The Rolling Stones were in the news recently — not for their 50th anniversary, but because their fans apparently hate the logo that’s been designed to commemorate said anniversary. In fairness, you can hardly blame them, since the image in question involves sticking the band’s signature lips-and-tongue image on, um, a silverback gorilla. Designer Walton Ford seems pretty happy with the backlash; “The last people I wanted to please,” he told Rolling Stone this week, “were Rolling Stones fans.” Anyway, love it or hate it, the logo got us thinking about some truly dreadful exercises in band branding. Here are some of our favorites. … Read More
You may have heard that The National, bless them, will be at P.S. 1 in New York this weekend, performing the same song — “Sorrow,” from their album High Violet — for six hours straight, as part of a collaboration with artist Ragnar Kjartansson. According to the gallery, the show “continues [Kjartansson's] explorations into the potential of repetitive performance to produce sculptural presence within sound.” That’s all very well, but where does this fit into the hierarchy of insanely long shows? Read on to find out. … Read More
We were sad to hear of the death of British designer and artist Storm Thorgerson earlier this week. Thorgerson was a hugely influential and distinctive designer of album covers — he’s best known for his work with Pink Floyd, but he designed sleeves for all sorts of bands over the years. His style was instantly recognizable — heavily influenced by surrealism, and heavy on visual non-sequiturs that were both memorable and somehow disconcerting, presented with neither context nor explanation, apparently laden with meaning but defying simple interpretation. We’ve collected some of his most memorable designs here as a celebration of his life and work. … Read More
A couple of weeks back, our esteemed literary editor Emily Temple surveyed the books that might make you beat a hasty retreat if you saw them on a potential date’s bookshelf, or in their handbag. The post got plenty of heated comments, and it also got us thinking about the other place you might look to snoop on a date’s cultural credentials: their record collection (or, failing that, their iPod.) And so, as we did for books, we asked around Flavorpill central to find out which artists might, if discovered on a potential date’s playlist, put an end to that date pretty damn quickly. We received plenty of responses, and the entirely personal, subjective, and often hotly debated results await after the jump. … Read More
Major music festivals attract no shortage of criticism for recruiting nostalgia acts as headliners. While these gripes are sometimes exaggerated or misplaced, Bonnaroo has just announced its 2012 lineup, and the big names are basically a mid-’90s mixtape: Radiohead, Phish, and Red Hot Chili Peppers are headlining, along with the reunited Beach Boys (whose Grammy performance didn’t exactly leave us craving more). Of course, the rest of the bill is full of the usual suspects — recent Grammy winners Skrillex and Bon Iver, acts that harken back to the festival’s collegiate jam-band roots (Dispatch, Umphrey’s McGee, Superjam), and indie-mainstream cross-over bands like Foster the People, The Avett Brothers, and Feist.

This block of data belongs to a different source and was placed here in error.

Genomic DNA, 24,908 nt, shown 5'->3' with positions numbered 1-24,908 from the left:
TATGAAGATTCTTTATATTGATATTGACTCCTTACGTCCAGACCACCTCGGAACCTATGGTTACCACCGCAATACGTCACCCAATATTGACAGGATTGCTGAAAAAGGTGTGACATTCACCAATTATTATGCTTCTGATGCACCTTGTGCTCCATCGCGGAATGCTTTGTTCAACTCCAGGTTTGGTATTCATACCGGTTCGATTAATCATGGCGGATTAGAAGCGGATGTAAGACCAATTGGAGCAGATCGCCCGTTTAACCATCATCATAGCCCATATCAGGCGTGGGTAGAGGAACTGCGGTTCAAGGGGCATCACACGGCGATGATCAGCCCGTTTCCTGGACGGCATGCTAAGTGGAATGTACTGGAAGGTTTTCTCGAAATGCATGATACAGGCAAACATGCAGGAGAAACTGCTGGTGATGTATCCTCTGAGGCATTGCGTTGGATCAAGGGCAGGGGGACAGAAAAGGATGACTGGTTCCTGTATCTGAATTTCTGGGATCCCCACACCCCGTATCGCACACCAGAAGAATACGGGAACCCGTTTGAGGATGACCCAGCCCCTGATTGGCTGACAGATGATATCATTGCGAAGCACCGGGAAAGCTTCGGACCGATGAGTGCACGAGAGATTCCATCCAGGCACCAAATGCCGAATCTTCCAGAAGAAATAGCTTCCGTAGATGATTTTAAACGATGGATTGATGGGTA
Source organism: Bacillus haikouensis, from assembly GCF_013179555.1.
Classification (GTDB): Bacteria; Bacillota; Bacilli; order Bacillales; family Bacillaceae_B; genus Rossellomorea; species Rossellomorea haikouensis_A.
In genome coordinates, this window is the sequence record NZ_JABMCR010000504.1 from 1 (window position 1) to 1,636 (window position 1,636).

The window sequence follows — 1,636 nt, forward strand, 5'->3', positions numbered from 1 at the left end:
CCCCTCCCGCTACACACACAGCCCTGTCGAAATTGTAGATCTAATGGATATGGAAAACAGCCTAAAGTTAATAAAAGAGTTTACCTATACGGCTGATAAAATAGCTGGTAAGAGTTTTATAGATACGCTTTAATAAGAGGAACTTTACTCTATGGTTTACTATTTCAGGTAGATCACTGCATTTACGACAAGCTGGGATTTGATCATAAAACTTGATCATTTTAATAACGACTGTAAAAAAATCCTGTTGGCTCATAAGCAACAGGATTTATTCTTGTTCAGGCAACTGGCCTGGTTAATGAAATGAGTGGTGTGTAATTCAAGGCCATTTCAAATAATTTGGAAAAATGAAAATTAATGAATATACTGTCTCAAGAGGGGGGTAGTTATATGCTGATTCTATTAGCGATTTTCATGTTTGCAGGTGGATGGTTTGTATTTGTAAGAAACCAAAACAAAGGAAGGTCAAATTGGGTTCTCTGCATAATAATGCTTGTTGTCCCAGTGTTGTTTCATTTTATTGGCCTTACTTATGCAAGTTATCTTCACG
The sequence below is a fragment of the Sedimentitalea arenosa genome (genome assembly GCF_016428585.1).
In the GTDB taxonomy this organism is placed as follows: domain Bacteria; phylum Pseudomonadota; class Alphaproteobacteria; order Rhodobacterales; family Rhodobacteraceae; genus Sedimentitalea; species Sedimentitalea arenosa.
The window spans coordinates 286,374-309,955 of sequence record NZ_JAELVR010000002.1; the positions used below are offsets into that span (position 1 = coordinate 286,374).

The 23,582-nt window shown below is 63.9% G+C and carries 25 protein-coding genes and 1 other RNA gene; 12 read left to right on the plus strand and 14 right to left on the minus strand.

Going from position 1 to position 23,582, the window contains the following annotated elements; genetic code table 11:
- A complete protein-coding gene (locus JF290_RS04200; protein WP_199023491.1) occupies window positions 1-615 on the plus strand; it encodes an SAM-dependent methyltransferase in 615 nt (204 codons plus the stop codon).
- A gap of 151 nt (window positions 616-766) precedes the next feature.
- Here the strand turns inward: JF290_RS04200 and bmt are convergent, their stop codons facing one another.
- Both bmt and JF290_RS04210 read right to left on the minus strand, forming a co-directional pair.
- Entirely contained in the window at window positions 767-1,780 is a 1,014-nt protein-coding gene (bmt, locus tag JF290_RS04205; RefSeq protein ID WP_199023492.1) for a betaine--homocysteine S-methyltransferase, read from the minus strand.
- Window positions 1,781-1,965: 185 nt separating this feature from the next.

This isn’t to say that Bonnaroo (and even some of the acts in the categories above) is bereft of exciting bookings. We’re certainly excited to see tUnE-yArDs, Flying Lotus, Yelawolf, St. Vincent, Phantogram, Kurt Vile, Alabama Shakes, Big Freedia, The War on Drugs, and especially — because we love her but her music isn’t obvious summer-festival fare — EMA on the bill. Check out the entire lineup after the jump, acquaint yourself with any unfamiliar artists via this handy Spotify playlist, and let us know whether you’re planning a trip to Manchester, TN this June 7-10 in the comments. … Read More
It was with great joy that we learned yesterday that Roxy Music really is reuniting… with Brian Eno! Although Bryan Ferry and co. had been working on new material and racking up tour dates for quite a while, and there had been talk about Eno contributing, we finally got a release date for the record: Bryan Ferry’s Olympia , which also features Roxy members Phil Manzanera and Andy Mackay, will come out October 25 via Virgin. Flea, who is in just about every band at this point, Radiohead’s Jonny Greenwood, and Nile Rodgers of Chic will appear on the album, which also boasts guest spots by Scissor Sisters, Pink Floyd’s David Gilmour, and Primal Scream’s Mani. Not too shabby!
For glam-rock fans, this is especially notable because Eno’s departure was the result of a major feud with Ferry. We never thought we’d see them together again, but stranger things have happened. While holdouts still abound (The Smiths, for one), even bands that promised they’d never reunite are touring and recording again. After the jump, 10 bands that claimed they were done for good, only to return months, years, or decades later — with varying results. Watch the reunion videos and tell us which reunions you think were and weren’t mistakes after the jump. … Read More
Bruce Springsteen and Phish. Trent Reznor’s last concert. An economically-successful music festival in this crappy economy. This year’s Bonnaroo has been making headlines for a handful of reasons, but when we sent Flavorpill shutterbug Mike Newman road tripping down to Manchester, Tennessee, to cover the fest for us, we gave him some… Read More
Last Friday, Long Island swelled with torrential rain showers as over 15,000 Phish fans (some with tickets and some without) descended upon the Jones Beach amphitheater to catch the end of the epic band’s three-night run in Wantagh. While the four hirsute band members brought joy into the hearts of their delirious and dancing fans, there was plenty to irk the unconverted. After the jump, a list of highlights for phans and non-phans… Read More